The next step is to take action on the roadmap and implement the changes. Notify your customers should any of the changes affect how they do business with you.
Even at this point, you need to remain adaptable to change, as something might come up that you hadn’t thought of before.
At all times, communicate with your staff about test runs, go-Live dates, new documents to read and acknowledge and so forth.
7. Train staff
Once the changes have been implemented, ensure that all your staff members are trained on the new way of doing things. If necessary, do in-person training but you can also record videos. Have staff members sign a training log to prove that you trained them.
You might also have to perform competency tests which is when the staff demonstrate to you that they know the new system/procedure/process. In this case, they will need to complete their training log and a competency log.
If the process is highly technical, then ensure that you perform quarterly/semi-annual or annual refresher training and/or competency tests to ensure compliance (this will form part of your business quality control process).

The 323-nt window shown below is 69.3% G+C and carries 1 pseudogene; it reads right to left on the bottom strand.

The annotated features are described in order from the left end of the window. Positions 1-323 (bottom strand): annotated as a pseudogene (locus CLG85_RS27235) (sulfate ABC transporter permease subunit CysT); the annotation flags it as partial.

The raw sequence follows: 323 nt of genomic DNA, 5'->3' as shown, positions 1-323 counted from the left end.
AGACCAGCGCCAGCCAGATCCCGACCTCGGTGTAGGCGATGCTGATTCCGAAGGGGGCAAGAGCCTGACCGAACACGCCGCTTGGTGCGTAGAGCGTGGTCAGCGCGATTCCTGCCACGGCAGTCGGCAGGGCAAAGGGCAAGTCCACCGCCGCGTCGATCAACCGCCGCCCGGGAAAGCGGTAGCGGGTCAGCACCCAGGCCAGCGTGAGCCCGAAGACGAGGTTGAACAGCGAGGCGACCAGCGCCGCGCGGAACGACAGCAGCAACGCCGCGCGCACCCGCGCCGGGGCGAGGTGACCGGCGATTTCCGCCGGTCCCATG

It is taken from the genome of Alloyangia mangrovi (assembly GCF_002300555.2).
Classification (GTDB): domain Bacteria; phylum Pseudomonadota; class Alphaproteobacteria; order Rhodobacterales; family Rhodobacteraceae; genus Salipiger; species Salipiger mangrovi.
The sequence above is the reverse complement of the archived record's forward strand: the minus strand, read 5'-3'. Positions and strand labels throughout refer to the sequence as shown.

8. Assess the change implementation
Once the change is implemented, all staff are trained and it’s up and running, all you need to do is monitor and assess the impact of the change. Ascertain whether people are doing things the new way, or whether they are falling back into the pattern of how it used to be done.
Use analytics or reports to determine the time/cost saving of the changes you have implemented.
Once you are satisfied, you can repeat steps 1–8 for a different focus of your business. Continue to do so until you have worked your way through all the areas of your business that need improving.
The takeaway on creating a change strategy
It’s easy to look at change as the enemy. But the truth is, it’s an opportunity for growth and strength.
Change can happen in your business when you least expect it, or when you’re actively looking for it. The beauty of change is that even if we don’t like what happens to us, we always have a choice to perceive these events as positive experiences in our business.
Having a robust change strategy will help buffer your business from the storms and empower you to run your operations in a lean, efficient manner.